Enterprise Ireland-supported companies were responsible for achieving export sales of €14.3bn in 2008, of which €1.3bn were brand-new sales.
Enterprise Ireland’s annual report said that by the end of 2009, some 49 companies were engaged in ‘significant’ R&D spending, with an average investment of €2m each a year.
A further 707 companies, it said, were engaged in ‘meaningful’ R&D investment, spending over €100,000 a year.
The State agency said it supported 71 new innovative high potential start-up (HPSU) companies across a range of knowledge-intensive sectors, including life sciences, biotech, medical devices, telecoms, and niche sectors such as compliance and risk management.
The 71 HPSUs are collectively projected to create 1,000 jobs over the next three years.
“These companies and their success play a significant part in stimulating local economies,” explained Frank Ryan, chief executive Officer of Enterprise Ireland.
“The flow of innovative HPSU enterprises into the Irish economy is equally critical for future growth and this remained strong in 2008. The 71 new HPSU companies that Enterprise Ireland supported in 2008 will be part of the wave of home-grown companies whose success will drive the revival of the Irish economy.
“Clearly, Irish enterprises are operating in economic circumstances that most have never seen before, and are facing severe challenges in terms of securing their businesses and retaining jobs.
“The answer to our challenge is of course a return to export-led growth, which drove the economy forward in the foundation stages of the boom. There remain real opportunities in that regard, and we are actively working with our clients to identify those opportunities and to ensure that the companies have the resources and support they need to exploit them,” Ryan said.
“Innovation is, and will continue to be, a critical success factor, so the continued commitment to R&D among our client companies is welcome and will help ensure that they are ready for growth when the global economy takes its upward turn. Enterprise Ireland will continue to support companies and play a key role in driving industry-led R&D,” he added.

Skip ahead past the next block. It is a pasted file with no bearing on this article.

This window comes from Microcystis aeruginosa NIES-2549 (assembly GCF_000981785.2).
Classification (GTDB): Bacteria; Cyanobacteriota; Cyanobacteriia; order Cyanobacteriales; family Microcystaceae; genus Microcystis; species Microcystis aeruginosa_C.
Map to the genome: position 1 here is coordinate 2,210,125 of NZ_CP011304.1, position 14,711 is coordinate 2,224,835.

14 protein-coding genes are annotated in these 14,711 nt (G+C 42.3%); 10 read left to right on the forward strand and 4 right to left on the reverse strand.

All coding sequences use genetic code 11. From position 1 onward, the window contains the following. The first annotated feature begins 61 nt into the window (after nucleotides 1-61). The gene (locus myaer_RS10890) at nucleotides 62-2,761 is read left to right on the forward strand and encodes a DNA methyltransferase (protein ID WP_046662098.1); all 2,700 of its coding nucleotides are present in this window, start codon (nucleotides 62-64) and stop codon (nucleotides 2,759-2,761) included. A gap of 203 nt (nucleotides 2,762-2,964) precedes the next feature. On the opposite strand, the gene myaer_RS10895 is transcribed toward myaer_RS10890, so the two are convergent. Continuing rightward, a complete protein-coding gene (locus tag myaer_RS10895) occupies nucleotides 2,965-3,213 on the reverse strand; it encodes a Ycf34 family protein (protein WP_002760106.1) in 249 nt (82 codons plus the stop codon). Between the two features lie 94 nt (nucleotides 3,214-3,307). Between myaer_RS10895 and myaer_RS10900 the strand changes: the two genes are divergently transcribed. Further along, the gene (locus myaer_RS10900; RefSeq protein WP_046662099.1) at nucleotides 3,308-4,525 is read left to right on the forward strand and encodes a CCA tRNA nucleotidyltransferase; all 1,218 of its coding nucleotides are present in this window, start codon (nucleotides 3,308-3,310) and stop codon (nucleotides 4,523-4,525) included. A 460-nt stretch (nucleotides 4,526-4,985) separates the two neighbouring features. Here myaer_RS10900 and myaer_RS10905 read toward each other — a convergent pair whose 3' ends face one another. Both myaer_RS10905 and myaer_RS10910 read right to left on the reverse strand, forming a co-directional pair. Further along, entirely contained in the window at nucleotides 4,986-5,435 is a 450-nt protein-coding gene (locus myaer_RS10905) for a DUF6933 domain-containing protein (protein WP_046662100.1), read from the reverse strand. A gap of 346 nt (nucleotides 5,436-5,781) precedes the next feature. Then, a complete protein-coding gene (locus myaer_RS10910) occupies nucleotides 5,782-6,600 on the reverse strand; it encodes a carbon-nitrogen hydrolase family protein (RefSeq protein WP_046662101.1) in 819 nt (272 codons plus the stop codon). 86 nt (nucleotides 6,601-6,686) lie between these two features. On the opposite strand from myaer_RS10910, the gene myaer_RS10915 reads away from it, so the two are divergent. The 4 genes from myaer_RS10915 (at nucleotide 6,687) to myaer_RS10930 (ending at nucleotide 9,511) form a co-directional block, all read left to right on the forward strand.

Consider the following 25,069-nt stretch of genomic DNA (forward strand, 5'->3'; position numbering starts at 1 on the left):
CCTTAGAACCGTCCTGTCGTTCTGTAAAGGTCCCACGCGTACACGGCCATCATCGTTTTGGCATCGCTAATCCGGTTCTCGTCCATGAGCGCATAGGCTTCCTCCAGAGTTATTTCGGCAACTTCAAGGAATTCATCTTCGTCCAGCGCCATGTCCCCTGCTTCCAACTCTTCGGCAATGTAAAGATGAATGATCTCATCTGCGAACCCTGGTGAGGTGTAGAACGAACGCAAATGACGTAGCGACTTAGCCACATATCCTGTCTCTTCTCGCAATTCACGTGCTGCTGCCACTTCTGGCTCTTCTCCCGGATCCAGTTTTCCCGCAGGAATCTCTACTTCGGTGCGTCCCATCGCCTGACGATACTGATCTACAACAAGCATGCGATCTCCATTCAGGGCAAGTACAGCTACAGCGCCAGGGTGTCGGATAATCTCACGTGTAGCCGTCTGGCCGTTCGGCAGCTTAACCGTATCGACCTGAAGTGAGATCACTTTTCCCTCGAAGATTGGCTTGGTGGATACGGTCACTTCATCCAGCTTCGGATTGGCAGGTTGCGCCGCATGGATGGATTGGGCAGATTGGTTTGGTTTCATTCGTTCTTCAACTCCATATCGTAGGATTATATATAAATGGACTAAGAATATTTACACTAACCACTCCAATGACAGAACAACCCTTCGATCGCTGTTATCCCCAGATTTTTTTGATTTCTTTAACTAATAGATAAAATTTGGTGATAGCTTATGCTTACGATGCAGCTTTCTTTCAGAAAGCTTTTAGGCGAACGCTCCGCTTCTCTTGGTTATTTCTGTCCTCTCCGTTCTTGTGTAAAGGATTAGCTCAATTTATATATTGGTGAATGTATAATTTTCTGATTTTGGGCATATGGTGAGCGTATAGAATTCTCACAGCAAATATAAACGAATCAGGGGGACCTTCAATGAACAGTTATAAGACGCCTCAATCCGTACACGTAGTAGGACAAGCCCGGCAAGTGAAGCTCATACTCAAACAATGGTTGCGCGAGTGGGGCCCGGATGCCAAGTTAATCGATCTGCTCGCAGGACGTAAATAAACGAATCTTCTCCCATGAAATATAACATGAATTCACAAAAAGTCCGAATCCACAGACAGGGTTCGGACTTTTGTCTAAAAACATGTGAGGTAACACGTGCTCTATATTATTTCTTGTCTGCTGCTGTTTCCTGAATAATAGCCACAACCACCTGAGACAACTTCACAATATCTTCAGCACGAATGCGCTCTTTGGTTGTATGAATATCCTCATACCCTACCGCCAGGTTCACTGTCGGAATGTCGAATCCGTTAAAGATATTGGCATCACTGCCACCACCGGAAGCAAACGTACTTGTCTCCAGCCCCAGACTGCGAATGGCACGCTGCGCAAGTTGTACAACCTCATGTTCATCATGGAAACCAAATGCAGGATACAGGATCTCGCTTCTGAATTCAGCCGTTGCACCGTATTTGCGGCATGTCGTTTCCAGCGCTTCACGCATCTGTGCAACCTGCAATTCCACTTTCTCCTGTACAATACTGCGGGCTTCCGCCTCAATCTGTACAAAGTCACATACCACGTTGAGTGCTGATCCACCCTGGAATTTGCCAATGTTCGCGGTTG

In 2008, approvals for financial support to Enterprise Ireland client companies totalled €157.1m. This included support for R&D, start-ups, expansions, competitiveness improvement projects, and management development and training. Total financial payments to companies in 2008 amounted to €100.3m.
This included €30.7m in share capital investment, €55.1m in R&D, training and other capability building support, and €14.5m in capital and employment support for capacity expansion.
While some 10,522 new jobs were created in Enterprise Ireland-supported companies in 2008, for the first time in many years, the state agency reported a net decline in employment of 8,003.
This brought total employment in Enterprise Ireland-supported companies in 2008 to 145,758.
In terms of the current economic situation, Enterprise Ireland said it has adjusted its focus and company supports to help Irish client companies to deal with the current situation, and position themselves for future growth when market conditions begin to recover.
It said its key priorities are ensuring that companies have adequate access to finance, helping companies to win sales, building competitiveness, driving innovation and fostering entrepreneurship.
The agency is also administering the Enterprise Stabilisation Fund through which the Government approved a total of €100m to be disbursed over 2009 and 2010. €50m has been allocated in 2009.
Under the scheme, Enterprise Ireland can give up to €500,000 to viable companies with robust business models that are facing difficulties as a result of the current economic environment.
The fund supplies direct financial support to internationally trading enterprises that are investing in cost reduction or other measures to gain sales in overseas markets. This fund will also be a key factor in sustaining client company employment.
To date, €9.598m has been approved for 26 projects, a further €28m is under active negotiation with 40 companies nationwide, and over 100 further enquiries have been received.
Each bank is required to make available €15m in new seed capital. According to Enterprise Ireland, it has partnered with Allied Irish Banks and Bank of Ireland to ensure these funds are used to optimum effect.
With a matching commitment of €16m being provided by Enterprise Ireland, a total of €46m in additional seed capital investment is now being made available to early-stage Irish companies through this initiative.
“2008 saw the beginning of the global economic recession take hold and, while there was a net loss in employment, in all other areas – export sales, investment in R&D and new ventures, Enterprise Ireland clients performed robustly,” said the Tánaiste and Minister for Enterprise, Trade and Employment, Mary Coughlan TD
“High-value sectors such as software, medical devices and internationally traded services continued to grow, and further growth is expected in these sectors this year.”
By John Kennedy
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